Notes: Wright sets club hit streak mark

Notes: Wright sets club hit streak mark

MIAMI, Fla. -- David Wright, who set the Mets' all-time hitting streak with a single in his second at-bat in Wednesday night's game, said the 25-game hitting streak is of no concern to him.

"It's not a big deal at all," the third baseman said before the game against the Marlins at Dolphin Stadium. "It's something that's not important to me. I just go play the game. Whatever happens, I'm not going to lose any sleep about it.

Wright has hit in 13 straight games this season and 12 from last season. Hubie Brooks (1984) and Mike Piazza (1999) also had 24-game hitting streaks, both in a single season. So Wright's record will have an asterisk, meaning it required two seasons.

Asked beforehand if setting the Mets' all-time hitting streak has any meaning to him, Wright said, "It's fun, but it's not important. On your list of things in this game that are important, a hitting streak does not rank up there."

A curious aspect of Wright's start this season is that he hasn't hit a home run, after he hit 53 over the previous two seasons.

"I don't know," Wright said. "The countdown is on."

Asked if it bothers him that he is without a homer, Wright said it does not.

"The big thing to me, as a reason for concern, is driving in people when they're in scoring position, especially with two outs," he said. "I've had some chances to drive in some big runs with two outs -- and I haven't done the job. That's why I'm in the [No.] 5 hole and I need to do a better job of that."

He paused a moment, then said, "As far as home runs, I could care less about home runs. If I don't hit any home runs, that's fine with me -- as long as I drive in runs and get some big hits."

Manager Willie Randolph believes Wright has only just begun to show his potential.

"Under the circumstances he's gotten his hits and kept the doctor away," the manager said. "But I don't think he's in prime condition. I think he's going to get better."

Lo Duca right back in there: After getting hit on the right index finger on a foul tip Tuesday night in Philadelphia in the fourth inning and being removed from the game, catcher Paul Lo Duca appeared a likely candidate to miss at least a game or two. So much for appearances.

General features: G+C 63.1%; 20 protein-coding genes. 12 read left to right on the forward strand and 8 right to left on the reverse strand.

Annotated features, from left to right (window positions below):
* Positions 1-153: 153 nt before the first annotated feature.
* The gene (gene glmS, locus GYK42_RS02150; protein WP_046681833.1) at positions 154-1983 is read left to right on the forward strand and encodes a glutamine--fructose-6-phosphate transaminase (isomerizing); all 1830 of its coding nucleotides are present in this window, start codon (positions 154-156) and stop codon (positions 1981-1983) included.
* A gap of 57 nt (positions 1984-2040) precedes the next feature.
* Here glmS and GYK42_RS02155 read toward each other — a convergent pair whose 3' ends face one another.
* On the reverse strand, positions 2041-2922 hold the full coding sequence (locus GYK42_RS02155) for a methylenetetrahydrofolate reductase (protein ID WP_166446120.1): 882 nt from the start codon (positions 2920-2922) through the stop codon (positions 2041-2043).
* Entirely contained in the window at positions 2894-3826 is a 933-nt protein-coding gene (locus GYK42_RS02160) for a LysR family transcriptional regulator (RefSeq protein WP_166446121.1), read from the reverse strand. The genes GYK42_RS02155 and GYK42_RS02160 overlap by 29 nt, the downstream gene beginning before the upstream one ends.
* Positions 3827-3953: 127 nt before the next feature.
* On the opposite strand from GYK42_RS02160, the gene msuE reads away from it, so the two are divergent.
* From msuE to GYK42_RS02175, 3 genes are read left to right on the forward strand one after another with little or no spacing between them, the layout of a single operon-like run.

Lo Duca was in the lineup for the Mets as they began their two-game series Wednesday night against the Marlins.

Lo Duca said he received treatment on the finger, but no X-rays.

"[It] feels great," he said. "It's awesome."

He was still a little annoyed at himself for leaving his right hand open as Tom Glavine threw a pitch. The Phillies' Chase Utley fouled it off his bare hand.

"I keep thinking I have my hand behind my back and sometimes I don't," he said. "I'm going to make extra sure tonight."

Randolph was asked if he might have given Lo Duca the night off had the Mets not already experienced weather interruptions in their schedule.

"Look, it's as simple as he took a foul ball off his finger and it was a little sore," Randolph said. "That's why I took him out -- it was cold. He comes in the next day and said he's ready to play, that it's nothing serious. It's a bump, like anyone would have. He's able to grab a bat and grip a ball. So it's as simple as that."

And Lo Duca, known for his bat control, found himself hitting in his familiar No. 2 spot in the batting order.

Double plays galore: Quietly, the Mets have turned a Major League-high 21 double plays through 12 games, five ahead of the closest team, the Phillies. With the club's power-hitting still a little sporadic, it's one of the main reasons it has gotten off to a nice start.

"One pitch, two outs," bench coach Jerry Manuel said, smiling, at the wonders of throwing a double-play pitch.

Manuel said credit goes in part to the pitchers for holding runners on first base, setting up a possible double play, and for keeping their pitches low. The other big part is having infielders who are "good athletes."

Shortstop Jose Reyes and second baseman Jose Valentin are in their second season of working together, and Manuel said the veteran Valentin has been a good influence on Reyes.

Valentin said for him, this melding with Reyes has been a matter of "right spot, right time" in his career.

"During batting practice, we work on things," Valentin said. "Reyes is so fast, so quick, and with such a great arm, I just want to get him the ball in plenty of time so he can make the adjustment. He's got a great arm and he has a great feel now for just how hard he has to make his throw."

The Mets infielders meet before every game to discuss what their defensive strategy will be on certain hitters.

"We're getting our fielders ready to make plays," Randolph said. "We take a lot of pride in our defense. It's nothing we talk [to the media] about, but from Day 1 at Spring Training that's all we talk about. We make sure this is important, this is a priority, let's focus on it."

Randolph was just warming to the subject.

"It's a matter of everybody buying into our defense and how important it is," he said. "Defense is contagious like anything else. When you take pride in defense as a team, everyone wants ownership of making a play. Everyone wants to get the high-fives."

Added Randolph: "It's subtle and it helps win ballgames."

Up next: The Mets' Orlando "El Duque" Hernandez, who lives in Miami in the offseason, will face fellow right-hander Rick Vanden Hurk in Thursday's series finale at 7:05 p.m. ET at Dolphin Stadium.

Hernandez (1-1, 4.00 ERA) had an impressive start, but had trouble in his last outing. Vanden Hurk (0-0, 3.86) is still something of a mystery, having pitched only 25 innings in the low Minors last season

Charlie Nobles is a contributor to MLB.com. This story was not subject to the approval of Major League Baseball or its clubs.